Probiotics are mostly consumed orally in the form of dietary supplements and food (e.g., yoghurt). Therefore, their primary site of action is in the gastrointestinal (GI) tract [46]. However, probiotics have been detected with PCR-based methods from nasopharyngeal mucosa, adenoids, and tonsils after oral consumption [13,47,48], but it is unclear what the contribution to upper respiratory tract immune stimulation against viral RTI by probiotics is, as oral ingestion results in the stimulation of the intestinal immune system as well. The small intestine, that is naturally exposed to microbes and nutrients due to the thin mucosal layer, seems to play an important role in immune stimulation by probiotics [49,50]. However, dissecting the relative contributions of the small and large intestine and upper GI tract on immune stimulation against RTI is challenging with available research data. Independent of the actual mucosal inductor site of the probiotic, it has been shown that lymphocytes circulate between mucosal tissues [51]. Thus, local mucosal stimulatory effects may influence immune responses at other mucosal tissues and contribute to antiviral immunity.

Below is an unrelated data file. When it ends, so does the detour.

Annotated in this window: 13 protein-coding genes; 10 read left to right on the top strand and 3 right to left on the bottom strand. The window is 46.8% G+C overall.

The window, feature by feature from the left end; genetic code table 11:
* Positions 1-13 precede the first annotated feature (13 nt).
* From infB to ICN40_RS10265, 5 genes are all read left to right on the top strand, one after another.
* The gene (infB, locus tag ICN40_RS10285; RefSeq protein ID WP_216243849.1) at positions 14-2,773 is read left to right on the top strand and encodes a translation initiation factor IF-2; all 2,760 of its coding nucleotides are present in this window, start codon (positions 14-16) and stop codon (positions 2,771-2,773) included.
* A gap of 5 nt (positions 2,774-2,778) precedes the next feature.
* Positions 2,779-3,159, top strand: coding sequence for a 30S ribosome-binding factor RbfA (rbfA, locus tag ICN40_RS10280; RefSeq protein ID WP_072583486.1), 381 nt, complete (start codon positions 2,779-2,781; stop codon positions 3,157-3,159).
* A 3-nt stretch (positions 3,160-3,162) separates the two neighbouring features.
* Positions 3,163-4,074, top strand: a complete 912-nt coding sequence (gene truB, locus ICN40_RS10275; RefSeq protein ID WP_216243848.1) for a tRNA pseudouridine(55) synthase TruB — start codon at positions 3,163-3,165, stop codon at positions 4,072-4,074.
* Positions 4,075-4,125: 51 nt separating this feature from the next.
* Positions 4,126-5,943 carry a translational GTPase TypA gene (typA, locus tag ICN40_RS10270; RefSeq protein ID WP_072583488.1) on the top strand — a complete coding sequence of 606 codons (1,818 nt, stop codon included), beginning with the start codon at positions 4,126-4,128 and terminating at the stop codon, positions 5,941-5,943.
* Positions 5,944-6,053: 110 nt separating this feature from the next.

Even very closely related bacteria have differences in their antigenic structures and thus influence the immune system uniquely. Probiotics are thought to influence immune function primarily in a strain-specific manner [40]. Although these effects in general are strain-specific, probiotics also share common mechanisms of immune stimulation, such as the secretion of metabolites. For instance, short chain fatty acids are known to have immunomodulatory effects [52]. Direct effects of the probiotics on immune function are driven by interactions of bacterial structures or metabolites with receptors, like TLRs, on the host epithelial and immune cells. On the other hand, probiotics may influence immune function indirectly by changing the composition and/or activity of the host microbiota [53]. For example, in the small intestine where the number of endogenous bacteria is lower than in the large intestine, ingestion of probiotics temporally changes the microbiota composition and influences the host immune response [49,50]. In RTIs, orally consumed probiotics may elicit systemic effects from the GI tract via the “gut–lung axis” by modulating mucosal immune function [54,55]. Probiotics are taken up by M cells or by CX3C chemokine receptor 1 (CX3CR1)+ macrophages located in the gut epithelium and then transferred to DCs in the subepithelial tissue. Probiotics are able to modulate DC polarization and function [56] that influence the subsequent T and B cell responses [57] in the inductive sites (Peyer’s patch, and mesenteric lymph nodes). T and B cells can also enter the circulation and migrate to extraintestinal sites, such as the respiratory tract [51,58]. However, the exact mechanisms of probiotics (and their metabolites) in respiratory infections has not been clearly established and may be influenced by the investigated probiotic strain, microbiota composition, and immunological status of an individual. In the following chapters, we review the current pre-clinical evidence of immunomodulatory and antiviral mechanisms of probiotics against respiratory virus infections with a focus on the direct stimulatory effects of probiotics on virus-infected immune cells and animal models.